Previous stops on the promotional tour for Pete Carroll's new book, "Win Forever," turned into grillings about USC sanctions, but on his final stop the tone of a Seattle crowd was different. Now, finally, the Seahawks coach can turn to training camp.
The book is titled “Win Forever,” and Pete Carroll’s promotional tour didn’t last quite that long. At times, though, it may have seemed like it.
It spanned two weeks from its start in New York and will conclude Saturday with a signing at the Ballard QFC at noon.
The whole thing took place in the shadow of NCAA sanctions levied against USC last month, which turned the past two weeks into a media gauntlet. At times the whole thing resembled a Whack-a-Mole game, the one where you take a hammer to plastic rodents that rear their heads.
Carroll pops up in New York — whack! — he’s prodded into repeating that he feels oh so awful that this has happened. He spends the day at ESPN’s headquarters in Connecticut — boom! — he’s asked about a car, house and cash that Reggie Bush supposedly received.
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Gregg Doyel of CBS Sportsline called him shameless. Dan Wetzel of Yahoo! Sports compared him to Jeff Spicoli, Sean Penn’s character from “Fast Times at Ridgemont High.”
Sitting ducks aren’t as easy a target as Carroll, whose book release and promotional tour couldn’t have been timed more poorly.
It wasn’t planned that way. The book was darn near done before he took the Seahawks job in January and was shipped off to the printers by the spring. That fact alone might be Carroll’s best piece of evidence that when he left USC, he had no inkling of the severity of the sanctions that would be hurled at the Trojans’ chin. After all, if he knew the NCAA was about to show up and ground the Trojans, suspend their driving privileges and send them to bed without any supper, he probably would have planned to wait on releasing that book about the secrets to his success.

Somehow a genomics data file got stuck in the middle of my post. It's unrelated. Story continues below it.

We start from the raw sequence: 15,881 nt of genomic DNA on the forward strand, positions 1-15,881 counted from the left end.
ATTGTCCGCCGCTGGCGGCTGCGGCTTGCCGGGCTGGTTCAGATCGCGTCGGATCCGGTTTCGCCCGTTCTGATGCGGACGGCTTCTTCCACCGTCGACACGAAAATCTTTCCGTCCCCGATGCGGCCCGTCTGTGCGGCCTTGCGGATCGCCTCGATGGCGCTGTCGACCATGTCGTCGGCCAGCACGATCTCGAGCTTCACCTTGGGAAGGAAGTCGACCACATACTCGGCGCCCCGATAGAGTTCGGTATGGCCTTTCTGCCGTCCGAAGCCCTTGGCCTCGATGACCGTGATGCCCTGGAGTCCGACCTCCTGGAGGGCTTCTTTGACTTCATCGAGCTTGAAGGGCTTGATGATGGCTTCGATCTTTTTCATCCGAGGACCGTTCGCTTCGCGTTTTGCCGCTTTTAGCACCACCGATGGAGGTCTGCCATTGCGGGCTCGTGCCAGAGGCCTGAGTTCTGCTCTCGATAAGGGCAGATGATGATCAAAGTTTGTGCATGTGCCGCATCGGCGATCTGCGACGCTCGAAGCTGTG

There was no turning back once the book was published, though, not with all proceeds to benefit his charity, A Better L.A. The result was a promotional tour that appeared tone deaf at best or aloof and willfully ignorant at worst.
But something else also became clear. The crowds of fans drawn to Carroll weren’t nearly so critical of Carroll or his intentions.
Carroll made a lunch appearance Friday sponsored by the Seattle Chamber of Commerce at the Westin Hotel. In front of a crowd of about 150, he spoke about his goals in the book and answered 11 questions. Not one of them dealt with the sanctions or the NCAA.
The temperature of a crowd that paid to hear Carroll talk about his book is hardly a scientific measure of public opinion. But it does show that at this point and in this town, the public isn’t that interested in another recitation of Carroll’s appraisal of the sanctions.
Those questions have been asked and answered. Repeatedly.
So if two weeks of promoting the book did nothing else, it closed that chapter.
Now he returns to the NFL, what he called on Friday “the challenge of a competitor’s lifetime.” His book begins with the epiphany he experienced in the months after he was fired by the New England Patriots. It began while he was reading a book by John Wooden that prompted him to refine the philosophy that he now sees as the backbone to his success at USC.
In that way, his book is a 223-page prologue to his return to the NFL with the Seahawks. That begins in earnest next Saturday, when his new team begins training camp.
Danny O’Neil: 206-464-2364 or email@example.com